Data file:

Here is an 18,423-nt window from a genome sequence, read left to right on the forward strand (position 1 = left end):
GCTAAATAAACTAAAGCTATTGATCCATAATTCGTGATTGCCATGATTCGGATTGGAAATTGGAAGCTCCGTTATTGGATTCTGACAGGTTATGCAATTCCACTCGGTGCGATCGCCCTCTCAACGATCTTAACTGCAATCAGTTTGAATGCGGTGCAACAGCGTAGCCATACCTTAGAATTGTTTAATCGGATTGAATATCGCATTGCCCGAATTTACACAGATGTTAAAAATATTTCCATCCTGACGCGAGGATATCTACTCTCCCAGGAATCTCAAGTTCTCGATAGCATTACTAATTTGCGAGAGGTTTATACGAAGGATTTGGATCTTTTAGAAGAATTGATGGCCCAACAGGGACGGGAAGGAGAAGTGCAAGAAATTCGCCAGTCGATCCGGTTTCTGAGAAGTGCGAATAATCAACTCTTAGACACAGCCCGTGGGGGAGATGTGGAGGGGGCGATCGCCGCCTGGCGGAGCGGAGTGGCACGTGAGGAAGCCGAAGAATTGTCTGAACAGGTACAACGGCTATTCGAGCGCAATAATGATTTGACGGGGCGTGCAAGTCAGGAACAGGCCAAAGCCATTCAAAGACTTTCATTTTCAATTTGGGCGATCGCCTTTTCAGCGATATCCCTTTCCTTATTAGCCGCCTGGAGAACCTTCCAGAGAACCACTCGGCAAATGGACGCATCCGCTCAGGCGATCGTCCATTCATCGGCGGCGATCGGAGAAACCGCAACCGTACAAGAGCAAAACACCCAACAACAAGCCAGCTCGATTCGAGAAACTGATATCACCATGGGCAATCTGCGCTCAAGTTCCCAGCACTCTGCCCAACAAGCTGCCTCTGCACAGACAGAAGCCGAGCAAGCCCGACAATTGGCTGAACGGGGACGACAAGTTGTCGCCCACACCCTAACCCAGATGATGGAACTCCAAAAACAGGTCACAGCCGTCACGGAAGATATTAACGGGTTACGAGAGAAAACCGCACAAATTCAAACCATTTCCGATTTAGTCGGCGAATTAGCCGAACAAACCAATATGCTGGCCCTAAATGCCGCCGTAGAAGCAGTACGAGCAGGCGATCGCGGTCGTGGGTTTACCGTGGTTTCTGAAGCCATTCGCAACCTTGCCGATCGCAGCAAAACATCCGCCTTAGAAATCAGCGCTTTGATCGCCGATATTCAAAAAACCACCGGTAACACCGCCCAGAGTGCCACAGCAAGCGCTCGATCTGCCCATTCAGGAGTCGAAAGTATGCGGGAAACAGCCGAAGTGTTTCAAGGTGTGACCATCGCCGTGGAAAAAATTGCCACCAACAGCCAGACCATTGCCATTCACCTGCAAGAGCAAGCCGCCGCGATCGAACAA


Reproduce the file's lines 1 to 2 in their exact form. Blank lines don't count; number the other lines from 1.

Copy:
Here is an 18,423-nt window from a genome sequence, read left to right on the forward strand (position 1 = left end):
GCTAAATAAACTAAAGCTATTGATCCATAATTCGTGATTGCCATGATTCGGATTGGAAATTGGAAGCTCCGTTATTGGATTCTGACAGGTTATGCAATTCCACTCGGTGCGATCGCCCTCTCAACGATCTTAACTGCAATCAGTTTGAATGCGGTGCAACAGCGTAGCCATACCTTAGAATTGTTTAATCGGATTGAATATCGCATTGCCCGAATTTACACAGATGTTAAAAATATTTCCATCCTGACGCGAGGATATCTACTCTCCCAGGAATCTCAAGTTCTCGATAGCATTACTAATTTGCGAGAGGTTTATACGAAGGATTTGGATCTTTTAGAAGAATTGATGGCCCAACAGGGACGGGAAGGAGAAGTGCAAGAAATTCGCCAGTCGATCCGGTTTCTGAGAAGTGCGAATAATCAACTCTTAGACACAGCCCGTGGGGGAGATGTGGAGGGGGCGATCGCCGCCTGGCGGAGCGGAGTGGCACGTGAGGAAGCCGAAGAATTGTCTGAACAGGTACAACGGCTATTCGAGCGCAATAATGATTTGACGGGGCGTGCAAGTCAGGAACAGGCCAAAGCCATTCAAAGACTTTCATTTTCAATTTGGGCGATCGCCTTTTCAGCGATATCCCTTTCCTTATTAGCCGCCTGGAGAACCTTCCAGAGAACCACTCGGCAAATGGACGCATCCGCTCAGGCGATCGTCCATTCATCGGCGGCGATCGGAGAAACCGCAACCGTACAAGAGCAAAACACCCAACAACAAGCCAGCTCGATTCGAGAAACTGATATCACCATGGGCAATCTGCGCTCAAGTTCCCAGCACTCTGCCCAACAAGCTGCCTCTGCACAGACAGAAGCCGAGCAAGCCCGACAATTGGCTGAACGGGGACGACAAGTTGTCGCCCACACCCTAACCCAGATGATGGAACTCCAAAAACAGGTCACAGCCGTCACGGAAGATATTAACGGGTTACGAGAGAAAACCGCACAAATTCAAACCATTTCCGATTTAGTCGGCGAATTAGCCGAACAAACCAATATGCTGGCCCTAAATGCCGCCGTAGAAGCAGTACGAGCAGGCGATCGCGGTCGTGGGTTTACCGTGGTTTCTGAAGCCATTCGCAACCTTGCCGATCGCAGCAAAACATCCGCCTTAGAAATCAGCGCTTTGATCGCCGATATTCAAAAAACCACCGGTAACACCGCCCAGAGTGCCACAGCAAGCGCTCGATCTGCCCATTCAGGAGTCGAAAGTATGCGGGAAACAGCCGAAGTGTTTCAAGGTGTGACCATCGCCGTGGAAAAAATTGCCACCAACAGCCAGACCATTGCCATTCACCTGCAAGAGCAAGCCGCCGCGATCGAACAA